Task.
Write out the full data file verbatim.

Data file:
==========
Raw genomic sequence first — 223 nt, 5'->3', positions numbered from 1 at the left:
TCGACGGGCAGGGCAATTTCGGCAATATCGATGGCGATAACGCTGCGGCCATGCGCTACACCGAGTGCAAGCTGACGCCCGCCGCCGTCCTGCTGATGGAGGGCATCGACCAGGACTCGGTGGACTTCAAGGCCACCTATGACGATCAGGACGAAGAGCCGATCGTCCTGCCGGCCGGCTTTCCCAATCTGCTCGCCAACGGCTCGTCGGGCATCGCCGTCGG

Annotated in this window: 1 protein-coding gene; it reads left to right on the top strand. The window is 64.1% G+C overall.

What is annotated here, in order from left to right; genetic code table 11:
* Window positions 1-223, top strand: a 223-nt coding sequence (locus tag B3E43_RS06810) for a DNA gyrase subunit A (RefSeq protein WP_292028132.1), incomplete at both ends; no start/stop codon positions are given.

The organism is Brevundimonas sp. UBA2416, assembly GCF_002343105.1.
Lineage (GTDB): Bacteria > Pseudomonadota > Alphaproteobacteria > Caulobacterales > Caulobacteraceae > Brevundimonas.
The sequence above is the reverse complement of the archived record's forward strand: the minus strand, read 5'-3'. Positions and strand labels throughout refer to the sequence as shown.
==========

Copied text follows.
Raw genomic sequence first — 223 nt, 5'->3', positions numbered from 1 at the left:
TCGACGGGCAGGGCAATTTCGGCAATATCGATGGCGATAACGCTGCGGCCATGCGCTACACCGAGTGCAAGCTGACGCCCGCCGCCGTCCTGCTGATGGAGGGCATCGACCAGGACTCGGTGGACTTCAAGGCCACCTATGACGATCAGGACGAAGAGCCGATCGTCCTGCCGGCCGGCTTTCCCAATCTGCTCGCCAACGGCTCGTCGGGCATCGCCGTCGG

Annotated in this window: 1 protein-coding gene; it reads left to right on the top strand. The window is 64.1% G+C overall.

What is annotated here, in order from left to right; genetic code table 11:
* Window positions 1-223, top strand: a 223-nt coding sequence (locus tag B3E43_RS06810) for a DNA gyrase subunit A (RefSeq protein WP_292028132.1), incomplete at both ends; no start/stop codon positions are given.

The organism is Brevundimonas sp. UBA2416, assembly GCF_002343105.1.
Lineage (GTDB): Bacteria > Pseudomonadota > Alphaproteobacteria > Caulobacterales > Caulobacteraceae > Brevundimonas.
The sequence above is the reverse complement of the archived record's forward strand: the minus strand, read 5'-3'. Positions and strand labels throughout refer to the sequence as shown.